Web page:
Award-winning urologist and men's health pioneer Dr. Paul Turek authors Turek on Men's Health, named one of Healthline's top men's health blogs of 2017 for the second consecutive year. Follow this blog and get the gamut of men's health issues, from infertility to vasectomy reversal azoospermia, ED & more.
Just a bunch of sperm peeps trying to figure out the future. That’s water not wine on the table.
It was about as spontaneous as meetings get. The academic equivalent of a “pick up” ball game. But it was attended by a who’s who in andrology in England and Ireland. And the topic was one that we never seem to think about in our busy lives as infertility care specialists: What is the future of male infertility?
A July Crowd
In attendance at the meeting, held at the famed Durrants Hotel in London, were urologists, gynecologists, endocrinologists, Ph.D. researchers, nutritionists, embryologists, psychologists, and industry experts. The meeting was organized by Dr. Jonathan Ramsay, a prominent London male fertility specialist, and we were also graced by the presence of a member of the British Parliament, Lord Robert Winston, who also happens to be a gynecology professor at Imperial College in London and a pioneering IVF clinician (IVF was invented in England). Surely a king’s table event loaded with a heavy-hitting brain trust in male infertility and sperm biology.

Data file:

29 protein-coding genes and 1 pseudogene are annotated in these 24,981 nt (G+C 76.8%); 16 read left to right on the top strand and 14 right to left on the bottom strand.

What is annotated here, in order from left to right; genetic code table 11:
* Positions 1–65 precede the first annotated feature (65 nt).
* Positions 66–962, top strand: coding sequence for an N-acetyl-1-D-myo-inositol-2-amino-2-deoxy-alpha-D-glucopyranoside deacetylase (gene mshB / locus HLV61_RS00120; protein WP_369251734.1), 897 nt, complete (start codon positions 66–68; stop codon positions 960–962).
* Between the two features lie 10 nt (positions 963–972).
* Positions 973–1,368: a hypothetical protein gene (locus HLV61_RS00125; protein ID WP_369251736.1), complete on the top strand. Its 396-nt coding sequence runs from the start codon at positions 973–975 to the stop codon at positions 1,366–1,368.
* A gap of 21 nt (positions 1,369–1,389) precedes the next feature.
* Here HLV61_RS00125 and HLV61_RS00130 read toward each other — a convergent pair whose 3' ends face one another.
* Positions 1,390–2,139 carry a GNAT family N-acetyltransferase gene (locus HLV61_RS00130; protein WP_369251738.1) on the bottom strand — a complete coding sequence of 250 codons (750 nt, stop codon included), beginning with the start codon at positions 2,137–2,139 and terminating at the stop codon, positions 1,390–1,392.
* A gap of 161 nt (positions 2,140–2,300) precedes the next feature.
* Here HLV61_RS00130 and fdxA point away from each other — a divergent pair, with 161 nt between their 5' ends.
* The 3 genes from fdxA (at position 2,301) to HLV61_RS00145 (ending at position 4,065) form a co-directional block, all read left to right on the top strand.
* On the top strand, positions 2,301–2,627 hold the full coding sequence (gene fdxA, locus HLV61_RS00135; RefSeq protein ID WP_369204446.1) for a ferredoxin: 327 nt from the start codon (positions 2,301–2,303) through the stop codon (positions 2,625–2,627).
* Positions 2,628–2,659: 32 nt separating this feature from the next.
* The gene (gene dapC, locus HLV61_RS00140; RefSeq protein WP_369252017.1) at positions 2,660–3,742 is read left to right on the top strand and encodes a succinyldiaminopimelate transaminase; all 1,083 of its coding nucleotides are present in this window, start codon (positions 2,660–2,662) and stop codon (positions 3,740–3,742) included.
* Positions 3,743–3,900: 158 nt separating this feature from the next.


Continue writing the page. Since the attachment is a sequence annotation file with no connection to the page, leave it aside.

At the meeting we discussed the current status of male infertility care in Europe and the US, and also where it’s headed. Although disagreements were common, what struck me most was how much, and how often, we agreed on things. A summary of the current state of male infertility:
In the UK and the US, the vast majority of women but only a minority of infertile men receive medical care for their diagnosis.
For a variety of reasons, men have difficulty accessing infertility care.
Whether men admit it or not, the psychological impact of being infertile is great and likely on par with having cancer or other life-threatening illness.
Given that infertility is a “biomarker” of overall health, it is more important than ever that men receive proper medical care (and not just a semen analysis) when diagnosed with infertility.
Neither the public nor the rest of medicine fully appreciates the fact that evaluating male infertility provides a “window” into men’s overall health.
Although commonly used for 50 years, the semen analysis is a “blunt instrument” in the infertility evaluation. A “deeper dive” into sperm quality is essential to an improved understanding of male infertility.
We have not pursued “root cause” analyses of male infertility as diligently as we should. Research in this field is essential, as a better understanding of causes leads to more effective treatments.
IVF is now a big business in both countries and is used liberally as a “catch all” treatment in many cases of male infertility. But, unfortunately, it appears that the IVF sons of infertile men will also need IVF because the infertility is not “cured” but simply bypassed. This is not great news for the future of male infertility care.
The Crystal Ball
Moving forward, we all agreed that nothing beats good scientific research and well-performed randomized clinical trials to ensure that we offer the best possible solutions to male infertility. In addition, we felt that there is a great need to increase awareness of infertility as a life-altering and health-related disease amongst the public and within medicine. A driving sentiment felt throughout the meeting was that we must keep moving the needle and get infertile men the care that they not only need but also deserve. Good, better, best; never let it rest!
A vasectomy reversal is like sewing together a piece of spaghetti with a hole in the middle.